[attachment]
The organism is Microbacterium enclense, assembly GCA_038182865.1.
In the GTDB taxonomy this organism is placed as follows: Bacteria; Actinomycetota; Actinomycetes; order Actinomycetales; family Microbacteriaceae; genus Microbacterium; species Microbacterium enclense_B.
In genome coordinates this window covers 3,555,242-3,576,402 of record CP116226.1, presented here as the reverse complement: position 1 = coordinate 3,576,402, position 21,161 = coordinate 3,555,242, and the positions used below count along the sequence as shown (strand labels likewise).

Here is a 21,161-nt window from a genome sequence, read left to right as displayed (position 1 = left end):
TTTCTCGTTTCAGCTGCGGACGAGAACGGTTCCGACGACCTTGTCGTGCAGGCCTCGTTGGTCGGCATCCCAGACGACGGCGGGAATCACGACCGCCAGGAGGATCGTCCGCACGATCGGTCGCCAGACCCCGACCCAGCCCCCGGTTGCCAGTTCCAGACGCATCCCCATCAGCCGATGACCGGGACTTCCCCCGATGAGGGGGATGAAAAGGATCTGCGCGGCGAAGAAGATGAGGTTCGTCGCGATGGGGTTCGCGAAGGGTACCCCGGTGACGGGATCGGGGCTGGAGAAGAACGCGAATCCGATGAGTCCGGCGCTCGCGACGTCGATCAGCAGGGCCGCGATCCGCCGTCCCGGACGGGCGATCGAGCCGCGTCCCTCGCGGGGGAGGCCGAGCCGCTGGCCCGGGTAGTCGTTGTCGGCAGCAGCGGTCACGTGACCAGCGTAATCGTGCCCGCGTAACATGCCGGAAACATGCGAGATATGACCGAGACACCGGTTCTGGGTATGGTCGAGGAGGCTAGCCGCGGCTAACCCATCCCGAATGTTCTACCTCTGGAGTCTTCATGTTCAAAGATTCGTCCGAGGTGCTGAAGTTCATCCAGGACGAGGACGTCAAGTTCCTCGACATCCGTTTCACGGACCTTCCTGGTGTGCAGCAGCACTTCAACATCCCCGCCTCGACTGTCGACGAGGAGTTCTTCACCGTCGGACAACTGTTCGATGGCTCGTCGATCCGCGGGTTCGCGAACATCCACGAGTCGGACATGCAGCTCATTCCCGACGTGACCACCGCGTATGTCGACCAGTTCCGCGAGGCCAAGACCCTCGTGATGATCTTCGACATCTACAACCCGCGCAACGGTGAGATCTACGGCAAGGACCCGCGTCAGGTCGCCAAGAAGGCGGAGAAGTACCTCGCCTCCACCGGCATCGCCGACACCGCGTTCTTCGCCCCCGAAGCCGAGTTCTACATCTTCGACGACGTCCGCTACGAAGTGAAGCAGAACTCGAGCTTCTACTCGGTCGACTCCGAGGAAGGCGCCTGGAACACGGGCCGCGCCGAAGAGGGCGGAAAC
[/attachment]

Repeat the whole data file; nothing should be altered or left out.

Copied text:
The organism is Microbacterium enclense, assembly GCA_038182865.1.
In the GTDB taxonomy this organism is placed as follows: Bacteria; Actinomycetota; Actinomycetes; order Actinomycetales; family Microbacteriaceae; genus Microbacterium; species Microbacterium enclense_B.
In genome coordinates this window covers 3,555,242-3,576,402 of record CP116226.1, presented here as the reverse complement: position 1 = coordinate 3,576,402, position 21,161 = coordinate 3,555,242, and the positions used below count along the sequence as shown (strand labels likewise).

Here is a 21,161-nt window from a genome sequence, read left to right as displayed (position 1 = left end):
TTTCTCGTTTCAGCTGCGGACGAGAACGGTTCCGACGACCTTGTCGTGCAGGCCTCGTTGGTCGGCATCCCAGACGACGGCGGGAATCACGACCGCCAGGAGGATCGTCCGCACGATCGGTCGCCAGACCCCGACCCAGCCCCCGGTTGCCAGTTCCAGACGCATCCCCATCAGCCGATGACCGGGACTTCCCCCGATGAGGGGGATGAAAAGGATCTGCGCGGCGAAGAAGATGAGGTTCGTCGCGATGGGGTTCGCGAAGGGTACCCCGGTGACGGGATCGGGGCTGGAGAAGAACGCGAATCCGATGAGTCCGGCGCTCGCGACGTCGATCAGCAGGGCCGCGATCCGCCGTCCCGGACGGGCGATCGAGCCGCGTCCCTCGCGGGGGAGGCCGAGCCGCTGGCCCGGGTAGTCGTTGTCGGCAGCAGCGGTCACGTGACCAGCGTAATCGTGCCCGCGTAACATGCCGGAAACATGCGAGATATGACCGAGACACCGGTTCTGGGTATGGTCGAGGAGGCTAGCCGCGGCTAACCCATCCCGAATGTTCTACCTCTGGAGTCTTCATGTTCAAAGATTCGTCCGAGGTGCTGAAGTTCATCCAGGACGAGGACGTCAAGTTCCTCGACATCCGTTTCACGGACCTTCCTGGTGTGCAGCAGCACTTCAACATCCCCGCCTCGACTGTCGACGAGGAGTTCTTCACCGTCGGACAACTGTTCGATGGCTCGTCGATCCGCGGGTTCGCGAACATCCACGAGTCGGACATGCAGCTCATTCCCGACGTGACCACCGCGTATGTCGACCAGTTCCGCGAGGCCAAGACCCTCGTGATGATCTTCGACATCTACAACCCGCGCAACGGTGAGATCTACGGCAAGGACCCGCGTCAGGTCGCCAAGAAGGCGGAGAAGTACCTCGCCTCCACCGGCATCGCCGACACCGCGTTCTTCGCCCCCGAAGCCGAGTTCTACATCTTCGACGACGTCCGCTACGAAGTGAAGCAGAACTCGAGCTTCTACTCGGTCGACTCCGAGGAAGGCGCCTGGAACACGGGCCGCGCCGAAGAGGGCGGAAAC